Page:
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Ouch!
Ouch!

Ouch! - Gentle Blend
Helichrysum (Helichrysum italicum), Blue Tansy (Tanacetum annuum), Rosalina (Melaleuca ericafolia), Palmarosa (Cymbopobon martinii), Black Pepper (Piper nigrum), Lavender (Lavendula angustifolia), Balsam Fir (Abies balsamea), Geranium (Pelargonium x asperum), Plai (Zingiber cassumunar)

Children? Suitable
Pregnancy/Breastfeeding? Suitable
Medication? Contraindicated Orally: Antidepressants/CYP2B6 substrates, Diabetes medication

A gentle blend of essential oils noted to help soothe minor aches and pains. The oils in this blend are suitable for children, the elderly and those with sensitive skin.

Therapeutic Uses
Ouch! essential oil blend may support, aid, ease, soothe, reduce, calm, relax, promote and/or maintain healthy function of the following:
Abdominal cramps
Acne/pimples
Adrenals 
Allergies 
Antihistaminic (may neutralize histamine and hold further production in check) 
Antiseptic 
Anxiety
Arthritis  
Asthma 
Bacteria
Bleeding 
Blood clots, minor
Boils 
Bones, minor injuries
Breast engorgement
Breathing 
Bronchitis 
Bruises 
Burns
Calming to CNS
Candida  
Cellulite
Chicken Pox 
Circulation 
Colds 
Colic 
Colitis 
Congestion 
Constipation 
Convulsions 
Cortisone-like properties 
Coughs 
Cuts 
Cystitis 
Depression 
Dermatitis  
Diarrhea 
Digestion, stimulates appetite, cramps, gas,nausea 
Diverticulitis 
E.coli 
Ears, impairment, loss, over sensitive, ringing
Eczema, dyshidrotic, nummular
Edema
Endocrine system 
Endometriosis
Energy, mental and physical
Epileptic 
Exhaustion 
Expectorant 
Fatigue
Female reproductive disorders
Fever
Fibromyalgia 
Flu 
Fluid retention
Fungus, skin issues, ears, dandruff, dysentery 
Gallbladder 
Headache
Hearing, impairment, loss, over sensitive, ringing
Heart
Heartburn 
Hematoma
Hemorrhage
Hemorrhoids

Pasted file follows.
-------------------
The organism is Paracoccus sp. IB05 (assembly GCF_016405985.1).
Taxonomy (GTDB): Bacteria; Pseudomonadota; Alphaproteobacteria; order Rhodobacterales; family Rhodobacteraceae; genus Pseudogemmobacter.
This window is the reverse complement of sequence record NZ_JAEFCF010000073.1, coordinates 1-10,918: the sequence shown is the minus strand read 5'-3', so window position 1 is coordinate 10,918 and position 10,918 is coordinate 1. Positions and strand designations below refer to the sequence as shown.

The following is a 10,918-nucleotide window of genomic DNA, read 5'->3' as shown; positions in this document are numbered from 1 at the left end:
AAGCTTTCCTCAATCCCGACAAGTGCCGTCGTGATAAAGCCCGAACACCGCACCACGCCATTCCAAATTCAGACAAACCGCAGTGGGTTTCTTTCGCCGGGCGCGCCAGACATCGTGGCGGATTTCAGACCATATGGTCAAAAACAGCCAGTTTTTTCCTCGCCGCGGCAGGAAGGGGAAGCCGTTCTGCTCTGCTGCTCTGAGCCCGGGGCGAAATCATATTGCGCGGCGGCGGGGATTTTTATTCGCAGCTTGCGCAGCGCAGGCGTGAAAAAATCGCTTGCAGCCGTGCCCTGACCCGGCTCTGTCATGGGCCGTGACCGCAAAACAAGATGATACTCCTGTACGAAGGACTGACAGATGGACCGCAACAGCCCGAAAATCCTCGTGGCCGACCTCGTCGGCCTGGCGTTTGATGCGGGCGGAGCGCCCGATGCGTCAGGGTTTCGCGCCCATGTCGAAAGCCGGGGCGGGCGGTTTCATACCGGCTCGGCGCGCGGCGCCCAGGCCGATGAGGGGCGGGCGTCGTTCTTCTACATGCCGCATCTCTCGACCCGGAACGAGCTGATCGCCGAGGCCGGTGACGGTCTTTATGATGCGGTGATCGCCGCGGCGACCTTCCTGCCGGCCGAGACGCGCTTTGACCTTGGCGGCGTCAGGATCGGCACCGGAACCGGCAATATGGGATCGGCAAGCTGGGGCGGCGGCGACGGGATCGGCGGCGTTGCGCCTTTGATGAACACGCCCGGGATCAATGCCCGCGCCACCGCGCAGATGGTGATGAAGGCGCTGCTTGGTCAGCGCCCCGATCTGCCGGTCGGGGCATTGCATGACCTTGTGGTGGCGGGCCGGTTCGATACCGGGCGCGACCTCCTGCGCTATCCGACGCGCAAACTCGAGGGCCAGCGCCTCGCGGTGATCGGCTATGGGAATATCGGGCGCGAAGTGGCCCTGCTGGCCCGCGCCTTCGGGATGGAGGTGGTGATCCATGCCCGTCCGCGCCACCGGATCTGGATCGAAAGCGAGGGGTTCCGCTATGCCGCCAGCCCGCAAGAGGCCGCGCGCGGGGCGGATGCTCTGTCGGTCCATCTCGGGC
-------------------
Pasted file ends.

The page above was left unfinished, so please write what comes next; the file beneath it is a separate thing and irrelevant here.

Herpes
Hiccups 
Hives 
Hormones
Hyperthyroidism 
Immune system 
Impulsive behavior 
Infection
Infertility
Inflammation (cooling) aches, pains, especially of the skin, respiratory, sciatica, digestive and nervous systems
Insect bites and stings, deterrent (apply topically, diffuse, spray) 
Irritability  
Itch 
Joint aches, pain 
Kidney 
Lethargy
Lice
Ligaments, injured, torn
Liver
Lungs 
Lymphatic system 
Measles 
Meniscus
Menstrual cramps, PMS
Migraine
Mucus 
Mumps 
Muscle, minor aches, injury, pain, sore, spasms, torn
Nerve pain  
Nerves 
Nervous system 
Neuralgia
Osteoporosis 
Pain, inflammation
Pancreas
Panic issues
Parasites, round worms, tape worms, hook worms, thread worms
Pest deterrent 
Pituitary 
Psoriasis
Rashes 
Relaxing and uplifting
Respiratory system, congestion, infection, mucus
Restlessness 
Reynaud’s disease
Ringworm
Scars
Sciatica 
Sedative 
Shingles
Shock 
Sinus Congestion
Skin: bruises, burns, cuts, eczema (stress-related), infection, irritation, inflammation, itching, grazes, psoriasis (nervous), rashes, sunburn, wounds
Sleep
Sneezing 
Spasms
Spleen 
Sprains and strains 
Staph 
Strains 
Stress
Swelling
Tendonitis 
Tension
Throat, sore 
Thymus 
Thyroid
Tinnitus
Tonic
Tumor cells 
Uplifting
Urinary Tract Infection (UTI) 
Veins, varicose
Vertigo
Vestibular Neuritis
Virus
Vitiligo
Water retention 
Whooping cough 
Wounds